- Locate the Heater Core: This is found on the vehicle’s firewall and will have two hoses – an inlet and an outlet. Trace those to the engine.
- Disconnect the Heater Hoses: Place a bucket under the car then disconnect those hoses from the vehicle’s firewall. There are usually clamps holding them in place that can be removed by squeezing with pliers or loosening screws. Once you disconnect these hoses, you should have water pouring into the bucket. If not, your vehicle either doesn’t have enough coolant and water or you have a clogged heater core.
- Apply the Pressure: Connect an air compressor to the outlet house, seal it up with duct tape, and turn the compressor on. Let this “pressurize” the heater core for 10 minutes, and then turn the compressor off. Now, let the system drain into the bucket.
- The Water Hose: After everything is drained thoroughly, attach a water hose in the same manner as the air compressor. Turn the water on and it let run through the system 10 to 20 minutes, or maybe longer if your system is dirty. You’ll know when the water starts coming out clear. Now, using the air compressor, blow off the excess water.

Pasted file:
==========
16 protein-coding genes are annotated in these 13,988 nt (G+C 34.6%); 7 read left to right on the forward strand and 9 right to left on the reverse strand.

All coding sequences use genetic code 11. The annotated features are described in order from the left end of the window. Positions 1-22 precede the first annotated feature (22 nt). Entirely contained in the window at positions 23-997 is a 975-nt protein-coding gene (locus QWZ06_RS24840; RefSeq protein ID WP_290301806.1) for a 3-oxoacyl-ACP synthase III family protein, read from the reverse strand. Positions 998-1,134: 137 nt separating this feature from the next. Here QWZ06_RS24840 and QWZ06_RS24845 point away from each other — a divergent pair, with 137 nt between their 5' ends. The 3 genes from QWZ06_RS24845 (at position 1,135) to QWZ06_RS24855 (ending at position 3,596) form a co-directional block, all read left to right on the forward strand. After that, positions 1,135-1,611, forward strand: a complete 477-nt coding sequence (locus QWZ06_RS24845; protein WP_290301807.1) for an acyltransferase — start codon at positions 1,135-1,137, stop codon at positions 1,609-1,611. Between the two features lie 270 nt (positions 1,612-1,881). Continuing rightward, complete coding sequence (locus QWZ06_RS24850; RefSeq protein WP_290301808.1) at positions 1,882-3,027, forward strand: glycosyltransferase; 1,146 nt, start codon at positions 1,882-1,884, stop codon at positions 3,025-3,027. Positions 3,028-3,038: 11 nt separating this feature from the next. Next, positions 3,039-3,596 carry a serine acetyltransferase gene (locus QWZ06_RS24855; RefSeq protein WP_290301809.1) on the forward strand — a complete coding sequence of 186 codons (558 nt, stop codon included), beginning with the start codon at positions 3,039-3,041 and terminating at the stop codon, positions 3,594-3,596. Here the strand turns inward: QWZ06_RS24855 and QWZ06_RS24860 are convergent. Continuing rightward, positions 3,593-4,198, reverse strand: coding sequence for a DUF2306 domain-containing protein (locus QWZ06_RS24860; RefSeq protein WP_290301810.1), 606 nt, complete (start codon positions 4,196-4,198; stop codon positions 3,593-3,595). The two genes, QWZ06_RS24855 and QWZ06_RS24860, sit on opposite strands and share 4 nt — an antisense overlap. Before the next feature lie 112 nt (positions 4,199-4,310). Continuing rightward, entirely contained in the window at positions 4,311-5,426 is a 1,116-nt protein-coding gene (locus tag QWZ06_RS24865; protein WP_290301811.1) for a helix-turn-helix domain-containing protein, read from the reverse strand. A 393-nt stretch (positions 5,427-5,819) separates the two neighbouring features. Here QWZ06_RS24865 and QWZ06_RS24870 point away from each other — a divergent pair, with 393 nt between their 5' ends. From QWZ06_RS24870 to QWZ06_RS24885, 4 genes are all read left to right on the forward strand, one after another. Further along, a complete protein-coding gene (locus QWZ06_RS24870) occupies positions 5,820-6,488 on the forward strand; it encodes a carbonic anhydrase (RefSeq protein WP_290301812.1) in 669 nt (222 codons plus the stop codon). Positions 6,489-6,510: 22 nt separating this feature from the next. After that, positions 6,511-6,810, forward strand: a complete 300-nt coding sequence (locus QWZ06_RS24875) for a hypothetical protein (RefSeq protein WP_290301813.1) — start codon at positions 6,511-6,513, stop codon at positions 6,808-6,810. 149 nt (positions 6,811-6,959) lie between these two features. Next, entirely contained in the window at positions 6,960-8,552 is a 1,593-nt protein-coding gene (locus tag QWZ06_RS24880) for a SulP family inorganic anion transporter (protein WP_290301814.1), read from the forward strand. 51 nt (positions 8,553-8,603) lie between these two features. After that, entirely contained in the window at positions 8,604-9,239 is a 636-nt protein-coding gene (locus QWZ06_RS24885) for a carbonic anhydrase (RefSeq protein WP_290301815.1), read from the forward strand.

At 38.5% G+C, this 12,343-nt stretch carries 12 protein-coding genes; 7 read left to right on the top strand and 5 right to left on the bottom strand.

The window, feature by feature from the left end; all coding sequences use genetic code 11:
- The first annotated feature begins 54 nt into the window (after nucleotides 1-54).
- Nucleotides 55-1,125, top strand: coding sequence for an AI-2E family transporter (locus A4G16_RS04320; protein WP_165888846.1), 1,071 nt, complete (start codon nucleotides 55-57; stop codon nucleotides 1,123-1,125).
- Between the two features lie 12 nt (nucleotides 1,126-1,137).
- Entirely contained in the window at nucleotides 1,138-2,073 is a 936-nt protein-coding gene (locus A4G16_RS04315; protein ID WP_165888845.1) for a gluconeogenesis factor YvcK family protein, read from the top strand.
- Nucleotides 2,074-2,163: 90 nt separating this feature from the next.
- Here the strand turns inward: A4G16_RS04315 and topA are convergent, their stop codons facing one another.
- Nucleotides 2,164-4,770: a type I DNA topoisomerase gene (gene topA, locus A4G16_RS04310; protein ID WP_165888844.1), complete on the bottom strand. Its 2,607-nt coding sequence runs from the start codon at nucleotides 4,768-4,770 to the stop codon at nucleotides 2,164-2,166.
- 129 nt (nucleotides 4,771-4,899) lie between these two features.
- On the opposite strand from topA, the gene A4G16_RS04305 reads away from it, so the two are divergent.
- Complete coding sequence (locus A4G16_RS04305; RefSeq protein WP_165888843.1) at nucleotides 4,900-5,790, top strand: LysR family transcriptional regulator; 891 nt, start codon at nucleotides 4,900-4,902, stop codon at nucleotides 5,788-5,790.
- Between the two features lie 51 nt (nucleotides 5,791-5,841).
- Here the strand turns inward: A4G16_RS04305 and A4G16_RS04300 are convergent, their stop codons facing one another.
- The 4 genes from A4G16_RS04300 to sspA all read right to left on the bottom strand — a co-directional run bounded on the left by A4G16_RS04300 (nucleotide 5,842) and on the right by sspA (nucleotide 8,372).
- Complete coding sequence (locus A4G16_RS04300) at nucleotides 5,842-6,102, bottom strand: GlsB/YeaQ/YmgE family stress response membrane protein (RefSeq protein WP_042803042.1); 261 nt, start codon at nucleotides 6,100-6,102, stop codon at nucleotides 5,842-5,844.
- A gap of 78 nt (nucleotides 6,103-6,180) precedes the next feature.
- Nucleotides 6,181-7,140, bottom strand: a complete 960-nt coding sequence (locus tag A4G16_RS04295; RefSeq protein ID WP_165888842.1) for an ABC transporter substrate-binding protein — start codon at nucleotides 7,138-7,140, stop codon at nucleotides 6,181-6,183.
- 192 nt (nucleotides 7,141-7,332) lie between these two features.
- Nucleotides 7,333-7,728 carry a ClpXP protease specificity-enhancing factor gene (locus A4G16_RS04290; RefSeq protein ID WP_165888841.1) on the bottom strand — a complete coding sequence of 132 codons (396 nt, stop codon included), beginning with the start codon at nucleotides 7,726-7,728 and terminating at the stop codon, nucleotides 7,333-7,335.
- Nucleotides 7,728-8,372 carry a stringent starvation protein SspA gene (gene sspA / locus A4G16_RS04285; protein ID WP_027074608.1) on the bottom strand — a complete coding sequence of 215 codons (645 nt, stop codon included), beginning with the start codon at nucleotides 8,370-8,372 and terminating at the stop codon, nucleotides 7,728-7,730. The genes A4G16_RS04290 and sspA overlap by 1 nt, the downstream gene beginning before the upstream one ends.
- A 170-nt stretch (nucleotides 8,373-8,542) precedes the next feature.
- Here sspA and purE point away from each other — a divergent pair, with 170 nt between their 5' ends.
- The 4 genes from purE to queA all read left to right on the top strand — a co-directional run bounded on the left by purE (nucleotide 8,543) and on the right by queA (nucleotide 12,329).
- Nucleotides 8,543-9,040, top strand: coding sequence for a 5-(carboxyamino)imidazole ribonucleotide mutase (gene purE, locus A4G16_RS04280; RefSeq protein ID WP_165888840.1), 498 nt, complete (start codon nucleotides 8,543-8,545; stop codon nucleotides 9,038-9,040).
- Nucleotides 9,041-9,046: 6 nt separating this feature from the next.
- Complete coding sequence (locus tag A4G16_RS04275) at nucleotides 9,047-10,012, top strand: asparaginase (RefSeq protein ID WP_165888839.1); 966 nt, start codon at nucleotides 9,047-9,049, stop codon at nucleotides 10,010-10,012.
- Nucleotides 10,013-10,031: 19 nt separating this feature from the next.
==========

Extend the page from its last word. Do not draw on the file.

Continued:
- Reconnect the Hoses: With the flush and pressurizing completed, reconnect the heater hoses using the same clamps and one additional clamp on each for security.
- Refill the Coolant: Now add new coolant back into the heater core system through the radiator – a 50:50 ratio of antifreeze and water is recommended. You will need to add some, start the car, and let the fluid get into the system, then add some more. This will ‘burp’ the system, getting all the air out.
Will a clogged heater core leak?
Yes, and of all the components a vehicle has under the hood and behind the dash, this is the one that will leak inside your car the most.
Can the heater core affect air conditioning?
Not usually – the air conditioning and the heating are two different systems. Your vehicle’s heater relies on the coolant being heated by the engine. The air conditioning, however, uses its own refrigerant.
During the winter, while the heater core may seem small, it is a powerful component to your comfort and the operation of your vehicle. Taking your car in now for “winterizing” is being proactive before winter arrives. This includes flushing the transmission, radiator, and making sure you don’t have a clogged heater core. If you need this kind of help you can reach out to us by calling 847-895-9131.